A new study by McMaster University researchers in Canada shows that there is an increased risk for psychiatric problems in adults for low birth weight premature babies when compared with infants who had a normal birth weight. In a surprise twist the researchers also determined that infants who had a low birth weight were less at risk for substance abuse disorders involving drugs or alcohol though. According to lead study author Dr. Ryan Van Lieshout “Importantly, we have identified psychiatric risks that may develop for extremely low birth weight survivors as they become adults, and this understanding will help us better predict, detect and treat mental disorders in this population.” The study results were published in the Pediatrics journal.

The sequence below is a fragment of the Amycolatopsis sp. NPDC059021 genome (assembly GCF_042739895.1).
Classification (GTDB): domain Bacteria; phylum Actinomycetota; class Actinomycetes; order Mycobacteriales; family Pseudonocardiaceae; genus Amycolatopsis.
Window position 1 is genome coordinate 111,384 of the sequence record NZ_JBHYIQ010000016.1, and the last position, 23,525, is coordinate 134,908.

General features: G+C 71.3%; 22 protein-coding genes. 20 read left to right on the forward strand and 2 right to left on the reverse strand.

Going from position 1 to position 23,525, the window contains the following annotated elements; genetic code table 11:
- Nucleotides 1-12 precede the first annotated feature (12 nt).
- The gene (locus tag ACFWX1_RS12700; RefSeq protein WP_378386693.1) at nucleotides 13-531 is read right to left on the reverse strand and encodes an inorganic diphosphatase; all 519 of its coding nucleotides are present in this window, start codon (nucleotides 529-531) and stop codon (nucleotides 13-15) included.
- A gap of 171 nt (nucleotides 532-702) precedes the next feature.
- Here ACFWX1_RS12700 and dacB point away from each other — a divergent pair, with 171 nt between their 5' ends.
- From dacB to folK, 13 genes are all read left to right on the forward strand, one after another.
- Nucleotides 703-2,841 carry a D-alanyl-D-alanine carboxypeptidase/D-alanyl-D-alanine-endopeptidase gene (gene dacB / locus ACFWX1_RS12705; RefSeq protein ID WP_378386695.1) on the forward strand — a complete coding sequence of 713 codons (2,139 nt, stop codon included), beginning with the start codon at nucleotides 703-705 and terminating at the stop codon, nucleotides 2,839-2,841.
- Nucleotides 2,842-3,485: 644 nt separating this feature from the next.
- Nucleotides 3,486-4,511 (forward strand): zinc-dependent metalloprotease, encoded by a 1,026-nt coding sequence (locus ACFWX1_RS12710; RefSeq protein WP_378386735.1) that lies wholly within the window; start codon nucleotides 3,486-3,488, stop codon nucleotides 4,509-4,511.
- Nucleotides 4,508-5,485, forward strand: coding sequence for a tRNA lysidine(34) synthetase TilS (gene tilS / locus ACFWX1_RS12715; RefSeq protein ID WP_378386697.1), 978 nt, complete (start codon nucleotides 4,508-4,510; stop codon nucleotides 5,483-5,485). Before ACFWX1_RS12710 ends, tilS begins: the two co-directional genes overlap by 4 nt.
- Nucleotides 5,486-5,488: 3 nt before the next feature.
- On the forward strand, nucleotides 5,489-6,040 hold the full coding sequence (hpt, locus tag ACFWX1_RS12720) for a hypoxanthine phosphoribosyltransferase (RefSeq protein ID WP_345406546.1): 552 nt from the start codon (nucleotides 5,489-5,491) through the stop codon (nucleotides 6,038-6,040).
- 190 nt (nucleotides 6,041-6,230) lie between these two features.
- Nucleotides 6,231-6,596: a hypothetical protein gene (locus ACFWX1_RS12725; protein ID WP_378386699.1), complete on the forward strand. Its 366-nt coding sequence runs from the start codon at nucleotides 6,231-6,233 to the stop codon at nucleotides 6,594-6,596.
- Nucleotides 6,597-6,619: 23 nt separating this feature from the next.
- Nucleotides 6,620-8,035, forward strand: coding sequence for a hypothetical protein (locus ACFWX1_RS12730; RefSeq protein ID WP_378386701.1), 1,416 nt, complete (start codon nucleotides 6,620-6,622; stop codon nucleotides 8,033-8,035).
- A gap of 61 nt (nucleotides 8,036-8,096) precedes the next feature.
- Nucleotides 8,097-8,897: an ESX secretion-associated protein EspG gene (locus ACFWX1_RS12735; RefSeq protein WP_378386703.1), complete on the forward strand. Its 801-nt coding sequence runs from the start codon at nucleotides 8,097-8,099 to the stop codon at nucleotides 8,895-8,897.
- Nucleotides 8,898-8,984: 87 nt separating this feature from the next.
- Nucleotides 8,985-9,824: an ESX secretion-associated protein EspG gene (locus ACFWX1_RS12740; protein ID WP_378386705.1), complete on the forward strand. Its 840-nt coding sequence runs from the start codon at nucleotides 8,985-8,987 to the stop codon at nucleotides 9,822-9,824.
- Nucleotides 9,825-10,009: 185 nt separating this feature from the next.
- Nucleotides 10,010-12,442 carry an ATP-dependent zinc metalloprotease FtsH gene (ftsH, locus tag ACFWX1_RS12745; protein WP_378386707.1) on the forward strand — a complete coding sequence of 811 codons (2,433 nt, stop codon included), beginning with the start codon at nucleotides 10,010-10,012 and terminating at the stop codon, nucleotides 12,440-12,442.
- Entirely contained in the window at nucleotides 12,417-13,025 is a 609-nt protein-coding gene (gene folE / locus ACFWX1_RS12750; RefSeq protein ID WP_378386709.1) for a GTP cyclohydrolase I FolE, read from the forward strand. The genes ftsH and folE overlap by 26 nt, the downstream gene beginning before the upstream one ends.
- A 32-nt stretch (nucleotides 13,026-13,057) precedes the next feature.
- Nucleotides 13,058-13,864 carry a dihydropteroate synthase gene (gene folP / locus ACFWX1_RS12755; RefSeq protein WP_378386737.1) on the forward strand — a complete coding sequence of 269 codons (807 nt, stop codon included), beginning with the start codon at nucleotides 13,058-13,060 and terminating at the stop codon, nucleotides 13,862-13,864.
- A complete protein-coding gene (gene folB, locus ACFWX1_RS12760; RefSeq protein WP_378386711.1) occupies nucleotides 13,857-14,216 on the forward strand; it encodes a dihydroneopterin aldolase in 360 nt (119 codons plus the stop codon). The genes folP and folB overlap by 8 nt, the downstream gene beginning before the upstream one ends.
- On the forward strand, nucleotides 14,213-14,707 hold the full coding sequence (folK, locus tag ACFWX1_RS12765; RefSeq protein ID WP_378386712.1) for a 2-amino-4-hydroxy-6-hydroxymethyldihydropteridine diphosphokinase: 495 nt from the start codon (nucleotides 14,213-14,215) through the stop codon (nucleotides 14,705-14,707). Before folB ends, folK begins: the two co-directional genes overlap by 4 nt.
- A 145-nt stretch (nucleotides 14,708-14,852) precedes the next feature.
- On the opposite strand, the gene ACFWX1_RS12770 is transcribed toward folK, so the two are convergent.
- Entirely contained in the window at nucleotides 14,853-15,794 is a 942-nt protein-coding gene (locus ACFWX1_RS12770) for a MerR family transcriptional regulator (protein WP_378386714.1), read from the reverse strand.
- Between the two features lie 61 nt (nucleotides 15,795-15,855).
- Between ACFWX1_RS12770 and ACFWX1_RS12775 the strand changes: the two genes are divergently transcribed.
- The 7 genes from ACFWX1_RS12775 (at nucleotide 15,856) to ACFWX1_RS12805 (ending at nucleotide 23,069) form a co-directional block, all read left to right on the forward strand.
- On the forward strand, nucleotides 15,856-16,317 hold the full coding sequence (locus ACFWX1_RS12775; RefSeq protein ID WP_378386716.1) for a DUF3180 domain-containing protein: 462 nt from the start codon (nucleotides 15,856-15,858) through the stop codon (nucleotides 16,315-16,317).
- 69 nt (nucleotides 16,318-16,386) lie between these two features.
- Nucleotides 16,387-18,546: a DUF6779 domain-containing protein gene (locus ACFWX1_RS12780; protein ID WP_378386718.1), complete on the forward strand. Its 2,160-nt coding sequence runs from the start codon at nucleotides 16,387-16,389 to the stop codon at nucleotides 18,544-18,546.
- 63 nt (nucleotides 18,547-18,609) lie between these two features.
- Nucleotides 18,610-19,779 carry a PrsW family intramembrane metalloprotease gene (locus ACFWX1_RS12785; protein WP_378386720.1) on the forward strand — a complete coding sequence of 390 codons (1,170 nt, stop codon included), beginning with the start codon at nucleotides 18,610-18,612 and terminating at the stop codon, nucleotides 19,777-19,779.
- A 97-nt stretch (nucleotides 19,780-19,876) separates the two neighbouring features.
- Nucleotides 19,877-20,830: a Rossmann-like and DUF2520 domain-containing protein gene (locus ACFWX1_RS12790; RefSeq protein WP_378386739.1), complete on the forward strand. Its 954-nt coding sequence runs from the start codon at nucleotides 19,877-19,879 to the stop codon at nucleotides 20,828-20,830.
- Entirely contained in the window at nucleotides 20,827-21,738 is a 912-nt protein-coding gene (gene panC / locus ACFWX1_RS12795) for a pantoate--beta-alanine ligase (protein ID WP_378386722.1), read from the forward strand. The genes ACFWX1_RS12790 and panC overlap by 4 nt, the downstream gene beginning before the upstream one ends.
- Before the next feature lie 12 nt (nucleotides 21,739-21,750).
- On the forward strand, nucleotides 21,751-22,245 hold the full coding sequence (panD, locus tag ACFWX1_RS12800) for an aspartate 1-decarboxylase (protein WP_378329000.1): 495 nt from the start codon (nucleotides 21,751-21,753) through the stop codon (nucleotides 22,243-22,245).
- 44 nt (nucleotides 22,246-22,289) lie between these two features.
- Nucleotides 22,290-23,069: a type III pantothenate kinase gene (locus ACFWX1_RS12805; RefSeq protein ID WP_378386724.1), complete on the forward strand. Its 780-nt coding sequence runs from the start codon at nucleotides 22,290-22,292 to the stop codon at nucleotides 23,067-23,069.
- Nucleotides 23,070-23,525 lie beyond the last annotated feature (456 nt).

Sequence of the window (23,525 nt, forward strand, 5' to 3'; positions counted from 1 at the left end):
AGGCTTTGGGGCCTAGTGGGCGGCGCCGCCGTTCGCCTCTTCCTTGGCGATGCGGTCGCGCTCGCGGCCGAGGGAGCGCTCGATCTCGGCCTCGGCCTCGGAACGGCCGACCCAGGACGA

The McMaster University study on the risk of psychiatric problems in low birth weight premature babies had 84 adult participants, all whose birth rate was less than 2 pounds, 2 ounce, and then 90 adults who had a normal weight at birth. In the mid 30s the participants who had a low birth rate were roughly three times less likely to engage in substance abuse. These same study participants were 2.5 times more likely to develop psychiatric problems as an adult though. The study also showed that those who had an extremely low birth rate, and whose mother received steroids in late pregnancy, had an even higher risk of psychiatric disorders than those who just had low birth weight. Those in this highest risk group were also not protected against substance use disorders like the other lower weight group.